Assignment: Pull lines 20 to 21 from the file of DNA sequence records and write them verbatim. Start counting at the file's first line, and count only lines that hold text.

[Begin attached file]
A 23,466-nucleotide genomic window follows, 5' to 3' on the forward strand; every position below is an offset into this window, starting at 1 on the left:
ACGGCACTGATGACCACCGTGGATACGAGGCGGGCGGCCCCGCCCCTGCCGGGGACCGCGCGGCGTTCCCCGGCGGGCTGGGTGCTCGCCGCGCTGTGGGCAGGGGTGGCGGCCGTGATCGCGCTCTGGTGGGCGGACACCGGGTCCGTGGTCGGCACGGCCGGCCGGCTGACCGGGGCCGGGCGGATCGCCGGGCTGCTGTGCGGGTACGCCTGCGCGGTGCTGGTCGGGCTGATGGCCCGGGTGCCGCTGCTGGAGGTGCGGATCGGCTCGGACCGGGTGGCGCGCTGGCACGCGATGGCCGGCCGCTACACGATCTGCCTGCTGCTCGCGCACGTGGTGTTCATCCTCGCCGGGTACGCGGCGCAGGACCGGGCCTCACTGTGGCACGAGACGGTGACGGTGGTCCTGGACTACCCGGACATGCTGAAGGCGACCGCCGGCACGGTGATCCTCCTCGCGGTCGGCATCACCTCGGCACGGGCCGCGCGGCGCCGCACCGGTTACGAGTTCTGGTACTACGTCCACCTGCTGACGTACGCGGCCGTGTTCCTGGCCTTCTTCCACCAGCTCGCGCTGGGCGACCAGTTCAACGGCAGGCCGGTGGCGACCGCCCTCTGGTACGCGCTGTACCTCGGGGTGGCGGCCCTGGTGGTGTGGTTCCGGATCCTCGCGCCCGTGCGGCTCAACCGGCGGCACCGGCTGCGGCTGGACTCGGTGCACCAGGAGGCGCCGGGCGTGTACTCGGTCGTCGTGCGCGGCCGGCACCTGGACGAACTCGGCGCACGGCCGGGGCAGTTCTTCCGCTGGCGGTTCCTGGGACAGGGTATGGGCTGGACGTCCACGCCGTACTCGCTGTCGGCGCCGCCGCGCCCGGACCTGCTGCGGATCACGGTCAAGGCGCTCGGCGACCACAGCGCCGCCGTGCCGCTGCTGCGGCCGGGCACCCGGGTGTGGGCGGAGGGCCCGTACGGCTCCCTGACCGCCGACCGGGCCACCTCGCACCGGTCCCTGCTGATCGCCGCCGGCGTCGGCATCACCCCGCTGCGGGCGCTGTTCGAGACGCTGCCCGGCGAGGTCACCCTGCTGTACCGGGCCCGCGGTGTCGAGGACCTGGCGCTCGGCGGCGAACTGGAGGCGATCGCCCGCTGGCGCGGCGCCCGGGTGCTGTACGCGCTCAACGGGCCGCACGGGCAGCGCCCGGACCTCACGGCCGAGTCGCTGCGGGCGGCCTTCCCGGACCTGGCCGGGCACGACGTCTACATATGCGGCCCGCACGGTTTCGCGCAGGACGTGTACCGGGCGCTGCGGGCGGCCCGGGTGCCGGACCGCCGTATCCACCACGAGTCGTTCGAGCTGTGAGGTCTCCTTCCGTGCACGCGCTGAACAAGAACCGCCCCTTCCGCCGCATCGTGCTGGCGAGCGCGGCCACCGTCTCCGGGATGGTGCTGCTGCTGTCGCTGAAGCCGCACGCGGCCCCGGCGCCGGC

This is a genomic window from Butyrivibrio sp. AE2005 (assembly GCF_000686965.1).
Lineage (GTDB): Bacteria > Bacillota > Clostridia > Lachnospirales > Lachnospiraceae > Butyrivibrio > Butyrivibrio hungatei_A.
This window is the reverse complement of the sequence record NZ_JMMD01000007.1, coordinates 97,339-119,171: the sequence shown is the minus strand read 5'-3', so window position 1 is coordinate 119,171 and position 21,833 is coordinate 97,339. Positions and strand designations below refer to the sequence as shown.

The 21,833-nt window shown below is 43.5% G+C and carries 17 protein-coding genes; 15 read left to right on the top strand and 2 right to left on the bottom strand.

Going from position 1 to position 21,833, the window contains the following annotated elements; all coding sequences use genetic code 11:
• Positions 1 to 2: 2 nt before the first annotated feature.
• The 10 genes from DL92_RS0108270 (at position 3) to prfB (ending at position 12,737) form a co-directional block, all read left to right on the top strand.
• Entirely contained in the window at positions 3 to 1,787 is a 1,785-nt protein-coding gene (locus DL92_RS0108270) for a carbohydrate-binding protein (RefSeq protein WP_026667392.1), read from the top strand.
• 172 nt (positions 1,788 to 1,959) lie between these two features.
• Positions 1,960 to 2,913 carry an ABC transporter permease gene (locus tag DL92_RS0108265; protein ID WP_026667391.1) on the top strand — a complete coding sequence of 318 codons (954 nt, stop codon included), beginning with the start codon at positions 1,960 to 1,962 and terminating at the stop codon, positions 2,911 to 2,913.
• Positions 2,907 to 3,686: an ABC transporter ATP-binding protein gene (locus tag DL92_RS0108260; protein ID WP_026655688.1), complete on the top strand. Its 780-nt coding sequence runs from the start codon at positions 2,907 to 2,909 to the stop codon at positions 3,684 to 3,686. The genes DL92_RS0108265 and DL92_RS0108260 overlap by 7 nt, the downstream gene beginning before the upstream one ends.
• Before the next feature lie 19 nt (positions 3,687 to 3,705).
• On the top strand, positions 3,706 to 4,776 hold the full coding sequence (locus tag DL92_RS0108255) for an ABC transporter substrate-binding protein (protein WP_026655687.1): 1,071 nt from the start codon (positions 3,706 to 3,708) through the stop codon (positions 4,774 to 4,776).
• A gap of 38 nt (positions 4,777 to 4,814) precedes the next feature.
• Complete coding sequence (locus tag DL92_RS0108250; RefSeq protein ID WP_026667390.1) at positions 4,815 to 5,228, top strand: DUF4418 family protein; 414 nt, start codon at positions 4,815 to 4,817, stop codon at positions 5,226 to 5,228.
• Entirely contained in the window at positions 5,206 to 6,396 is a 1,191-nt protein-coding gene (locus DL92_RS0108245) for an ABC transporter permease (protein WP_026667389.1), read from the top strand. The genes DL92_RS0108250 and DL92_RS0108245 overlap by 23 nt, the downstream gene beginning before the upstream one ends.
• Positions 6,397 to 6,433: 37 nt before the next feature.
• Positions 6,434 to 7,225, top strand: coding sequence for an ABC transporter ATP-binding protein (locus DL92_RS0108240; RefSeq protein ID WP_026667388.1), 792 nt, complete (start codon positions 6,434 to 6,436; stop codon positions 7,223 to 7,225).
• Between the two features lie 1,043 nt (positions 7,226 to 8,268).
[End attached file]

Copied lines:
• Positions 6,434 to 7,225, top strand: coding sequence for an ABC transporter ATP-binding protein (locus DL92_RS0108240; RefSeq protein ID WP_026667388.1), 792 nt, complete (start codon positions 6,434 to 6,436; stop codon positions 7,223 to 7,225).
• Between the two features lie 1,043 nt (positions 7,226 to 8,268).